To us this was merely an unpleasant inconvenience; no permanent damage was done and a few days later we had a new router and it was all fixed. But what happens when a medical device gets hacked? It’s probably not too serious if somebody manages to download all the data from the activity tracker on your wrist, but imagine the consequences of a pacemaker that is suddenly set to defibrillate continuously at its maximum power, an insulin pump that delivers its complete reservoir of insulin in a few moments or a ventilator that just stops working without any alarms going off.

You may think these things can’t happen. ...continue reading

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VKoskenojaphoto

Viktoria Koskenoja is an emergency medicine resident in her fourth year of the Harvard-Affiliated Emergency Medicine ResidehaleyKcochranency

 

Haley K. Cochrane is  an emergency medicine resident in her second year of the Harvard-Affiliated Emergency Medicine Residency

 

We are Canadian women, born and raised in northern Canadian communities. We are both training to be emergency physicians at the Harvard-Affiliated Emergency Medicine Residency in Boston. While we would like to come home, there are only massive barriers before us.

There is a known scarcity of emergency physicians (EPs) in Canada. The combination of physician shortages, as well as a concentration of specialists in urban centers, has led to regions where up to 70 percent of ED providers have no formal emergency medicine (EM) training. “With a national shortage of trained emergency physicians, most Canadians will continue to have their emergency care delivered by family physicians,” states the Canadian Association of Emergency Physicians, “[with] no guarantee that the family physician staffing a community ED will have adequate training in the management of actual emergencies or in resuscitation.” In recognizing these workforce issues, the CAEP recommended increasing residency spots for CCFP (EM) and FRCP-EM programs as well as increasing the use of mid-level providers. But what about a simpler, more cost-effective option—allow U.S. trained EPs to return to Canada? ...continue reading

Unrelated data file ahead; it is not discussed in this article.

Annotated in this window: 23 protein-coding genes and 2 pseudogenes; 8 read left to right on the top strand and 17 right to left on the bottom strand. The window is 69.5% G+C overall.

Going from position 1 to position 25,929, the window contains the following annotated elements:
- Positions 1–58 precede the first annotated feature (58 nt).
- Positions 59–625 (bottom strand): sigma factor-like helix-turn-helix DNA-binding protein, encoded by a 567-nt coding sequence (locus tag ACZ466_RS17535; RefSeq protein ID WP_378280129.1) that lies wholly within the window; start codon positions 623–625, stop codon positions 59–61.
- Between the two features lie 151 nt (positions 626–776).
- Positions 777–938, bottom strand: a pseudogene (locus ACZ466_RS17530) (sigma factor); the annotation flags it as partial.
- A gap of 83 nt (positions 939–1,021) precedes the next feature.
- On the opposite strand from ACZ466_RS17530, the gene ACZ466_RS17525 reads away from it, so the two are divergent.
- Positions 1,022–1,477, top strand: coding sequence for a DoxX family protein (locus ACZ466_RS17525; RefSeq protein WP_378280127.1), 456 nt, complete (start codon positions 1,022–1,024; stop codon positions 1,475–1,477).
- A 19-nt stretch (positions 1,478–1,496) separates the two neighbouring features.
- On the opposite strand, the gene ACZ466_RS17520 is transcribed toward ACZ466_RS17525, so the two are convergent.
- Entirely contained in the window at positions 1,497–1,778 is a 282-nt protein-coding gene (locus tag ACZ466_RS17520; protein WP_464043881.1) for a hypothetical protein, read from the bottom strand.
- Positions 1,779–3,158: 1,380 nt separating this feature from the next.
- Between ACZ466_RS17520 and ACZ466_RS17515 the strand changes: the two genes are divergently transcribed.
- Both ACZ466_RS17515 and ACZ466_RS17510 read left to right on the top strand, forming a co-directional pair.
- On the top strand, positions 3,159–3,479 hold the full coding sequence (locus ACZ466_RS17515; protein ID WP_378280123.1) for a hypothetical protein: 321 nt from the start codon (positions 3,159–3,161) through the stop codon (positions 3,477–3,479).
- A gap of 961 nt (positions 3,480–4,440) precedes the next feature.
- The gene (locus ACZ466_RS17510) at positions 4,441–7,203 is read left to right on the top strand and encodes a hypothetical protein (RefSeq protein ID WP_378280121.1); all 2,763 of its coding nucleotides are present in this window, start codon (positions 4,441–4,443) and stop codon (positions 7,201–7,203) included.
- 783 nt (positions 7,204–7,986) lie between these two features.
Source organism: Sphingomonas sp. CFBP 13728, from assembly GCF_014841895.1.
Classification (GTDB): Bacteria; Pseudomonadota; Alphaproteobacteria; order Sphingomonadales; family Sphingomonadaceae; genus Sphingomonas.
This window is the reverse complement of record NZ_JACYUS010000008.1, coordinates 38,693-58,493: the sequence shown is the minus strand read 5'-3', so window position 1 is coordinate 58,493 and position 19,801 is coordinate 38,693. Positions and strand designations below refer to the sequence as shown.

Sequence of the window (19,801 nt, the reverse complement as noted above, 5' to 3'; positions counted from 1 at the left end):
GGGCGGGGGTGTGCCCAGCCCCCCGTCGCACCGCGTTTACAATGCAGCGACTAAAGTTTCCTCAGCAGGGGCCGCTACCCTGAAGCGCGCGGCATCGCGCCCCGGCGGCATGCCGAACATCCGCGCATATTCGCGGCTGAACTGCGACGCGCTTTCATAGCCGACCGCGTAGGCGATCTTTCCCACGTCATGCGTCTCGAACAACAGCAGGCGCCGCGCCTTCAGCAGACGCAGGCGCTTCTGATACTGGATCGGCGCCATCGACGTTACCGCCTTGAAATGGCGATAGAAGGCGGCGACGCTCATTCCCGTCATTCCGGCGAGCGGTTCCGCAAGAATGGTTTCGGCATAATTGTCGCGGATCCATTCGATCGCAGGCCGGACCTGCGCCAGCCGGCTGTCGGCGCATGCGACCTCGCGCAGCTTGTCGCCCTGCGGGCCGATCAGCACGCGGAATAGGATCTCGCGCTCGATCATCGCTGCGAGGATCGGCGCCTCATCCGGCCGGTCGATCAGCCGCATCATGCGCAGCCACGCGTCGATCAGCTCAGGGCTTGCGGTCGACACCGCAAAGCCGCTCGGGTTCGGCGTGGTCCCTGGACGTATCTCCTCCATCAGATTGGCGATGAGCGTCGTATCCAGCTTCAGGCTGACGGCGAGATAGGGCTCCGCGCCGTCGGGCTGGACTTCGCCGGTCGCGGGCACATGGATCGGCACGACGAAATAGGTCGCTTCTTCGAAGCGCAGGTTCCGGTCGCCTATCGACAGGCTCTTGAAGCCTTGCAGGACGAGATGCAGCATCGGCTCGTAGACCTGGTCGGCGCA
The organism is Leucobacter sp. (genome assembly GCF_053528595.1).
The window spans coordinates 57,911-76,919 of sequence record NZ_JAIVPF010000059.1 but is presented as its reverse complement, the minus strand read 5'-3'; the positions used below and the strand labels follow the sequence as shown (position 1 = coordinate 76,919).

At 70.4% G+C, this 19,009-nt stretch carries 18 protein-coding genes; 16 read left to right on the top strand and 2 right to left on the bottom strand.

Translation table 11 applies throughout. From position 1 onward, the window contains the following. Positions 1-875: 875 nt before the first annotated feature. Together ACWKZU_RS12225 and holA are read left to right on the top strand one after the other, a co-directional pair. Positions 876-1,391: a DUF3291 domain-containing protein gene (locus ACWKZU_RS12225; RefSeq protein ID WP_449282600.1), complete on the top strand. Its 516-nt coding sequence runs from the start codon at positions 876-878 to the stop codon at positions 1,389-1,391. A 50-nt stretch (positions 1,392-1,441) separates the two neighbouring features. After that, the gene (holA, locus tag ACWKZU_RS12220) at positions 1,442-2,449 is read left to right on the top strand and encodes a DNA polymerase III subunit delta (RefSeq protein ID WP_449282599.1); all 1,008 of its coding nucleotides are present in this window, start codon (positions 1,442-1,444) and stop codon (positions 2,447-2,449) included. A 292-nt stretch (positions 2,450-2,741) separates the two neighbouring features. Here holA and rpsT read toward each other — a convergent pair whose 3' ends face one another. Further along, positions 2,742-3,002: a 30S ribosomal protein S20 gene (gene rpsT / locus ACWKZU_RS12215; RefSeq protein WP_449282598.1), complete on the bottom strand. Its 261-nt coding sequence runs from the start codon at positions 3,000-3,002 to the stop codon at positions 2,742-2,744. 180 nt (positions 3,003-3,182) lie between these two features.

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Ryhana DawoodRyhana Dawood
Western University
Class of 2016

“I have stage 4 lung cancer. I’m dying and this is where I will spend my last days.”

I listened as a vulnerable, palliative, homeless man told our team about his life in a homeless shelter in Toronto. I watched him and thought of my great aunt who passed away from cancer, surrounded by her loved ones, housed, safe and comfortable. I was left feeling ashamed - how could we allow people to pass in such circumstances? ...continue reading

Interview with Dr. Elissa Abrams, Pediatric Allergist Immunologist with the Faculty of Health Sciences at the University of Manitoba. Guidelines used to recommend that parents avoid feeding their infants common allergenic foods in their first year, but expert advice has recently changed. Emerging evidence from randomized controlled trials suggests that early introduction of allergenic foods, particularly peanut, is protective against the development of food allergy. Dr. Abrams and her co-author Dr. Allan Becker discuss the updated recommendations in their analysis article in the CMAJ (subscription required) that examines food introduction and allergy prevention in infants.